Erdoğan and Pashinyan look forward as public opinion looks back
On July 11, 2022, Turkish Pres. Recep Tayyip Erdoğan and Armenian PM Nikol Pashinyan held their first phone call ever. The leaders not only exchanged polite wishes for the month’s religious holidays, but also released identically-worded statements in which they “emphasized the importance” of the normalization process between their countries.
As the governments of Turkey and Armenia take cautious steps towards normalization, public opinion appears unconvinced by the process, with recent polls on both sides of the border underlining long-held negative sentiments between the two nations despite the recent progress. Along with the possibility of Russian and Azerbaijani influence on negotiations, the ongoing Turkey-Armenia talks will be no easy task, and the public knows it.
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The Feel Good Identity
New insights into third and fourth generation Brazilian-Armenians
For much of the 20th century, the prevailing force shaping the various Armenian organizations that made up diasporan life had been hayabahbanoum — literally, “Armeno-preservation.” Whether it was church, dance troupes, schools, newspapers, or scouts, the main point of such activities was to ensure that Armenians stayed Armenian, meaning the language was spoken, the food was eaten, and young Armenian men and women met and married one another.
Living a life as Armenian as possible, so to speak, was perceived as a duty, coming as it did in the wake of a rich and vibrant culture being almost completely annihilated in 1915. In some sense, this was a natural reaction. How it played out depended a great deal on where a given community ended up. In the case of Brazil, four generations in, the Armenians have become more than just inhabitants in a host country, rather they are fully actualized citizens of a nation, if not citizens of the world.
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An influx of foreign residents and visitors is changing the face of Armenia
A quick walk from Republic Square, an LED sign lights up for a store. The place advertises itself in Armenian, English, Russian, and Farsi. Four languages, four entirely different scripts—a doubly literal and figurative sign of Armenia as a crossroads of cultures with a lively tradition of global trade cutting through borders.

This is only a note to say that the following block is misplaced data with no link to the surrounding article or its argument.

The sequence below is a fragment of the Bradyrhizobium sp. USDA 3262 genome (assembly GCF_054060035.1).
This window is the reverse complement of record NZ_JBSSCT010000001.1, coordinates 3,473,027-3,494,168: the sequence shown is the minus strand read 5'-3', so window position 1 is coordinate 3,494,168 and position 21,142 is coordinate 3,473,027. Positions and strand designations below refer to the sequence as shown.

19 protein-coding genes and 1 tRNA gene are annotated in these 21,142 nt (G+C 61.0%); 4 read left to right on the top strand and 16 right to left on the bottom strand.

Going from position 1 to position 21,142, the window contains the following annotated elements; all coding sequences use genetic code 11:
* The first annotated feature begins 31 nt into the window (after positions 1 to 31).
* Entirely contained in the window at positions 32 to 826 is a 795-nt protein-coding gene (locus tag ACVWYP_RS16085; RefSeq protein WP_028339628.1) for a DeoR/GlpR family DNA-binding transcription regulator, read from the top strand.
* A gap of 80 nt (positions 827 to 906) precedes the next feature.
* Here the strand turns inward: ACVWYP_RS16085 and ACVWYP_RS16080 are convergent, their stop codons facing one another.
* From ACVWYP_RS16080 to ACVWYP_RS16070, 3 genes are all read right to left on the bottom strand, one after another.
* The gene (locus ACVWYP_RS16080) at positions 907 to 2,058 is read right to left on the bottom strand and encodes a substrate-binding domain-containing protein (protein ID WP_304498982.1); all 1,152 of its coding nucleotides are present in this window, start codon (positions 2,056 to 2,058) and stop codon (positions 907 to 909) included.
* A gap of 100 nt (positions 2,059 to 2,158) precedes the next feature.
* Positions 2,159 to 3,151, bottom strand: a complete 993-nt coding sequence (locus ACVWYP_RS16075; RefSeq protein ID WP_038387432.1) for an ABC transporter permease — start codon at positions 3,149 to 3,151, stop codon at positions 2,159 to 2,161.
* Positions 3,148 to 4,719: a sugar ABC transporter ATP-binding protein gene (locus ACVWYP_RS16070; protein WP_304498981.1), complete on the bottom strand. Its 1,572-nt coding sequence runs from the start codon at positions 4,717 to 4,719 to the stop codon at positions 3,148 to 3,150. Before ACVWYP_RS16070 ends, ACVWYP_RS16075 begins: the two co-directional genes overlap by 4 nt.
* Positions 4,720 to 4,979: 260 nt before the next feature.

Over the past decade and more, as Armenia and Armenians have reached out to the world for business, education, or tourism, foreigners have been beating a small, steady, and lasting path toward the country. According to the Migration Service of the Republic of Armenia, 18,856 foreign citizens had received temporary, permanent, or special residency status by the end of June, 2019, half of whom were from Russia, Iran, and India, with Syria and the United States trailing not too far behind. The numbers have been a bit erratic over the past five years (see figure), but a recent upward trend is notable.
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Home away from home
Mutig in die neuen Zeiten,
Frei und gläubig sieh uns schreiten,
Arbeitsfroh und hoffnungsreich.
Einig lass in Jubelchören,
Vaterland, dir Treue schwören.
The Austrian national anthem consists of three verses, each ending with a reverential description of the country – much-vaunted Austria, much-tested Austria, much-beloved Austria. The lyrics, composed after WWII, are telling. Austria, situated in the middle of the Continent, had had to re-invent itself as a republic following the fall of the House of Habsburg with the end of the First World War; and within two generations, had again to re-imagine its place in the world, in the aftermath of its wartime Nazi associations.
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The Media as a Diaspora-Homeland Bridge
1512, Venice, Italy and 1794, Madras (Chennai), India – what do these years and places, each so far apart from the other, have in common? They were both significant firsts in the Armenian world: the first published Armenian book and the first Armenian newspaper. The printing press has played a key role in keeping the Armenian identity alive around the world for centuries now, whether through Bibles or school books, yerazahans (“dream dictionaries”) or active media providing information on local events and sometimes having connections with goings-on in other parts of the global Diaspora.
Unfortunately, the Diasporan Armenian media has not always had the strongest links with Armenia itself, even in this age of the internet and social media. That relationship has undergone major changes in recent years, something which became even more evident over the course of tumultuous weeks in April and May, 2018, when the country saw tremendous political developments that were very closely followed across the planet from Boston to Beijing or Buenos Aires to Beirut, whether through pixels on a screen or through ink on paper. The Diaspora-Homeland media connection has entered a new era.